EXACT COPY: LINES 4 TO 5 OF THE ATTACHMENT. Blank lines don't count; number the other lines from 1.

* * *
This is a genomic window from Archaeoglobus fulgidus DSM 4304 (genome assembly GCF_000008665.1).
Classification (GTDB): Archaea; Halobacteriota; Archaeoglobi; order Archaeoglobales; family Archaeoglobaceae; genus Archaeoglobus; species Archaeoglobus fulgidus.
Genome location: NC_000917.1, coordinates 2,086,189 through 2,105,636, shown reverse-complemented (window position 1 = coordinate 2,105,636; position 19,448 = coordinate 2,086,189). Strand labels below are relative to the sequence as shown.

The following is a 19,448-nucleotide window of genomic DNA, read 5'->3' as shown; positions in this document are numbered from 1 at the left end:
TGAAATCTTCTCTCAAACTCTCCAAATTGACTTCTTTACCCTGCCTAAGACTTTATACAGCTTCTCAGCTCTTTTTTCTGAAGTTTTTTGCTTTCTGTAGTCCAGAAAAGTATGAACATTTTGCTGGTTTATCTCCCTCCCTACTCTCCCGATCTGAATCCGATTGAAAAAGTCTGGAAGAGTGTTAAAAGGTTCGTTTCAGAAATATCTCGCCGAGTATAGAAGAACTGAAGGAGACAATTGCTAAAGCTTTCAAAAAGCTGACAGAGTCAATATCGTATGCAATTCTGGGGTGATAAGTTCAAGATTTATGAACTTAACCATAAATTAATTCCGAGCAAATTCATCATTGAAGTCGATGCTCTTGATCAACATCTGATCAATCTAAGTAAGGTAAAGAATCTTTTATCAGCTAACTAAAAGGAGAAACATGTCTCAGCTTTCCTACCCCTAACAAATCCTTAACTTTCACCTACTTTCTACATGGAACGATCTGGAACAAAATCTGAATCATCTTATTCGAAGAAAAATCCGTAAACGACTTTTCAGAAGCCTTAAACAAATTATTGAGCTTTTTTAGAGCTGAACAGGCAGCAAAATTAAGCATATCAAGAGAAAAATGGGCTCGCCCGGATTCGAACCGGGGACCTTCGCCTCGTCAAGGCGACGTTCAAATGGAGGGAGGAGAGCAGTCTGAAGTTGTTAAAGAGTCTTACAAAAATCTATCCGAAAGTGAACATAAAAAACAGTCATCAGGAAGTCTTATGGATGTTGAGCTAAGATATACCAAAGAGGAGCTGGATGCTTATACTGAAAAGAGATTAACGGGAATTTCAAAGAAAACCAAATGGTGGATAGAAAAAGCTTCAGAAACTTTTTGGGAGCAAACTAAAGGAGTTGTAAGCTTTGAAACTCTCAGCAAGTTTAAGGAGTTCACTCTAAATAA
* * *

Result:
The following is a 19,448-nucleotide window of genomic DNA, read 5'->3' as shown; positions in this document are numbered from 1 at the left end:
TGAAATCTTCTCTCAAACTCTCCAAATTGACTTCTTTACCCTGCCTAAGACTTTATACAGCTTCTCAGCTCTTTTTTCTGAAGTTTTTTGCTTTCTGTAGTCCAGAAAAGTATGAACATTTTGCTGGTTTATCTCCCTCCCTACTCTCCCGATCTGAATCCGATTGAAAAAGTCTGGAAGAGTGTTAAAAGGTTCGTTTCAGAAATATCTCGCCGAGTATAGAAGAACTGAAGGAGACAATTGCTAAAGCTTTCAAAAAGCTGACAGAGTCAATATCGTATGCAATTCTGGGGTGATAAGTTCAAGATTTATGAACTTAACCATAAATTAATTCCGAGCAAATTCATCATTGAAGTCGATGCTCTTGATCAACATCTGATCAATCTAAGTAAGGTAAAGAATCTTTTATCAGCTAACTAAAAGGAGAAACATGTCTCAGCTTTCCTACCCCTAACAAATCCTTAACTTTCACCTACTTTCTACATGGAACGATCTGGAACAAAATCTGAATCATCTTATTCGAAGAAAAATCCGTAAACGACTTTTCAGAAGCCTTAAACAAATTATTGAGCTTTTTTAGAGCTGAACAGGCAGCAAAATTAAGCATATCAAGAGAAAAATGGGCTCGCCCGGATTCGAACCGGGGACCTTCGCCTCGTCAAGGCGACGTTCAAATGGAGGGAGGAGAGCAGTCTGAAGTTGTTAAAGAGTCTTACAAAAATCTATCCGAAAGTGAACATAAAAAACAGTCATCAGGAAGTCTTATGGATGTTGAGCTAAGATATACCAAAGAGGAGCTGGATGCTTATACTGAAAAGAGATTAACGGGAATTTCAAAGAAAACCAAATGGTGGATAGAAAAAGCTTCAGAAACTTTTTGGGAGCAAACTAAAGGAGTTGTAAGCTTTGAAACTCTCAGCAAGTTTAAGGAGTTCACTCTAAATAA